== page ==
Skip to main content

Regents return to the Cumberland Plain

Mulgoa community welcomes the threatened bird species with the arrival of chick, writes Clare Vernon.

Just in time for the festive season, the Mulgoa community welcomed the arrival of it’s newest resident – a baby regent honeyeater chick.

One of two nesting adults at Mulgoa, in western Sydney. Photo (c) Genevieve Kyi, 2019. Follow Genevieve on Instagram here:

The chick is just one of only eleven known chicks in NSW to have been reared in 2019. Unfortunately, a second chick did not survive.

Previous nesting attempts in 2009 at Mugloa were unsucessful.

The Mulgoa site represents optimal habitat with quiet, undisturbed grassy woodland with ready access to a farm dam. Both parents were observed bathing and drinking every hour, thanks in part to the abundance of branches and shrubs providing perches to drink.

The greyish-brown chick has fledged, and now joins it’s parents in a nomadic existence.

Image result for freshwater creek mulgoa

Adjacent vegetation, such as this weir bushland at Henderson Street, Turrella (NSW) provides perches allowing birds to drink from local waterways.
Photo: Wolli Creek, NSW by Voren O’Brien, 2007.

Regent honey eaters are charismatic, colourful and once common species is native to south-eastern Australian grasslands. Such habitats once provided the abundant omnivorous diet of insects, lerps and flowering mistletoe.

Despite the good news, regent honey eaters still face an uphill battle to reestablish. Development coupled with drought and the recent bush fires in the Capertee Valley – a stronghold of the species – has seen the significant loss of habitat. Further competition and aggression from other native birds (noisy miners), predators (lace monitors, greater gliders, possums and currawongs) and wind (which can blow away nests) means that 66% of all nests fail.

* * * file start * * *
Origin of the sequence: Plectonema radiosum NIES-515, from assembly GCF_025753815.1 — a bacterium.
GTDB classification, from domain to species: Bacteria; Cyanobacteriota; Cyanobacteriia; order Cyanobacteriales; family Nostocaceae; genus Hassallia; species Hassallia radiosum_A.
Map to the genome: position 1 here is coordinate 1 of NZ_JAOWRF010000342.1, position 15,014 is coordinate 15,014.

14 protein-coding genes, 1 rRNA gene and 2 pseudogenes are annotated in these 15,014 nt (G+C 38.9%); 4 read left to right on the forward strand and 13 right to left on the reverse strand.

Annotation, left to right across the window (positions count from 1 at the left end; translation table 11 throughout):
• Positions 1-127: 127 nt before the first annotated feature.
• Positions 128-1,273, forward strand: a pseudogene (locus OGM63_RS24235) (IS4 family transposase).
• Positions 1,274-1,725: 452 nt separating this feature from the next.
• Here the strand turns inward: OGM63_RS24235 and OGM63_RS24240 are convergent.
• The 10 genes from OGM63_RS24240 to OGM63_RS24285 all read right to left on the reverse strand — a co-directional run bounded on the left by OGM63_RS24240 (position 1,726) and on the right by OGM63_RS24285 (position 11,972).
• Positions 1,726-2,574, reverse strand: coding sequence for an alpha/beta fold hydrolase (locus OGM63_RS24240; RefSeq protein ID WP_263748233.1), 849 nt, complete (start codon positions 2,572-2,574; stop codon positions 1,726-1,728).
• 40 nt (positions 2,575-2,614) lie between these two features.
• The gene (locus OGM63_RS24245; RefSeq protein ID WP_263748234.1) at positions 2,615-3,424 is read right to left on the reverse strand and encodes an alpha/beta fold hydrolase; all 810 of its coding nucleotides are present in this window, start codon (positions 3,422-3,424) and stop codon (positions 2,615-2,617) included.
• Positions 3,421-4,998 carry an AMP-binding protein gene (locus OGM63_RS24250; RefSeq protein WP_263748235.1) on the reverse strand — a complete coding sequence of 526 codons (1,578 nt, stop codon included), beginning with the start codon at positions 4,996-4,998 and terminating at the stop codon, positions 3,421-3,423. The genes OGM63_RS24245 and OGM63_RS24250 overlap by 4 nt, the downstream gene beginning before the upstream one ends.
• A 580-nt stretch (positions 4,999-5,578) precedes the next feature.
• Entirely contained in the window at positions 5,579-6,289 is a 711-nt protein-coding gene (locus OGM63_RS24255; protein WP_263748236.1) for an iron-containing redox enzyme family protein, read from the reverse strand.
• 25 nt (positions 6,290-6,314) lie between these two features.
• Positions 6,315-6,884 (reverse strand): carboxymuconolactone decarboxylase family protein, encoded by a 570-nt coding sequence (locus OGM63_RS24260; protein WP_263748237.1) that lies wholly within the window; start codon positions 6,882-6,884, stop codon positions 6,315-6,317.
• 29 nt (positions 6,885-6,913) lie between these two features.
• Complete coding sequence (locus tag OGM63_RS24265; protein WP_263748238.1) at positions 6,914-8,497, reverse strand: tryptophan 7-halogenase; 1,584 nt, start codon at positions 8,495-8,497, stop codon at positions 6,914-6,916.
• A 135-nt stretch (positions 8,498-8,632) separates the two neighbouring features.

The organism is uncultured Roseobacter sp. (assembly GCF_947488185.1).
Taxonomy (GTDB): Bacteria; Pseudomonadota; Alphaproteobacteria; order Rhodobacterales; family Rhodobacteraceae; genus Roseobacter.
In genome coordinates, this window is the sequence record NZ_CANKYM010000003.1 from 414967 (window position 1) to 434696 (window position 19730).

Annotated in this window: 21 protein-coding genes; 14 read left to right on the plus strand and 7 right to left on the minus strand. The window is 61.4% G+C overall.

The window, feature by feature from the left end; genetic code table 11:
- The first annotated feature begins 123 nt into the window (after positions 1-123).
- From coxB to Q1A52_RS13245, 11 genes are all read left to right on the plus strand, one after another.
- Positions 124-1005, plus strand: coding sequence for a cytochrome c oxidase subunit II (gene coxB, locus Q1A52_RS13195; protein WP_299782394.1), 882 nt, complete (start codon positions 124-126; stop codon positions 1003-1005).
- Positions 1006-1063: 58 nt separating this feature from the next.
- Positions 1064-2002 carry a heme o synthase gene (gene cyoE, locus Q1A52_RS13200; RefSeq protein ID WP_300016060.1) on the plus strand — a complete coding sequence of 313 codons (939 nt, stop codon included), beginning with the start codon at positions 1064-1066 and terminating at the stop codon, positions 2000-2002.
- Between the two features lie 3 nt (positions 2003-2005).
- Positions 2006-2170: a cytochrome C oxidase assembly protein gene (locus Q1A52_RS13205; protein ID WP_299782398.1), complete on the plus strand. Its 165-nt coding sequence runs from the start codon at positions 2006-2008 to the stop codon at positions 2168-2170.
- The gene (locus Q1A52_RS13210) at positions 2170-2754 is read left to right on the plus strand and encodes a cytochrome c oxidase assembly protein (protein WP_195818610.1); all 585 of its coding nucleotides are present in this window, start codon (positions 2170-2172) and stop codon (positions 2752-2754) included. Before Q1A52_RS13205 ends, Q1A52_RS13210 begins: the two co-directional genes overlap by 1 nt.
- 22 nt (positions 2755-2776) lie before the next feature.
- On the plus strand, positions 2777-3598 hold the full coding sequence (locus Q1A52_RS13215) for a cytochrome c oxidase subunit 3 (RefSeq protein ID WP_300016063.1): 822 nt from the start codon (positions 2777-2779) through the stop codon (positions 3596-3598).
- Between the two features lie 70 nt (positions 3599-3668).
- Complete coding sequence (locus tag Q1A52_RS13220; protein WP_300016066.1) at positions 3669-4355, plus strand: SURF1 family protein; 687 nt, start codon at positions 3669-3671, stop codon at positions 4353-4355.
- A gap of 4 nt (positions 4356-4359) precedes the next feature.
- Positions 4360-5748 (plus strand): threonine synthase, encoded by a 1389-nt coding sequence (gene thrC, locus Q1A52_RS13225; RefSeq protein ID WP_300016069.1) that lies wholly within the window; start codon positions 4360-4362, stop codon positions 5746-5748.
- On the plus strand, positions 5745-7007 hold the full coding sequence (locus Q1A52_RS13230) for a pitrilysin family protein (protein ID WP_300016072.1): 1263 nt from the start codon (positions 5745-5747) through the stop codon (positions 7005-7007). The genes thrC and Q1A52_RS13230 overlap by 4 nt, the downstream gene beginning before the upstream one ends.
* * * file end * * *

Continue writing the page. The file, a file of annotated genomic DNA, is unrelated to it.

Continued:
It is one of Australia’s rarest birds, with only 1,000 known wild individuals.

Numerous re-vegetation programs across the Capertee Valley, and Greater Western Sydney aim to increase the grassy woodland habitat of this bird.

You can help turn around the story of the regent honey eater, and indeed support all of our Greater Sydney wildlife. Planting local species, retaining fallen logs and old hollow trees, and providing water in a sheltered spot with perching and protection from cats are ideal ways to create habitat, provide water and food for these iconic species. Local nurseries such as the Hawkesbury Community Nursery at Windsor can supply locally native species.

The author thanks the kind generosity, facts and notes provided by Genevieve Kyi and Peter Ridgeway. Photo (c) Genevieve Kyi, 2019.

Close Menu
Verified by MonsterInsights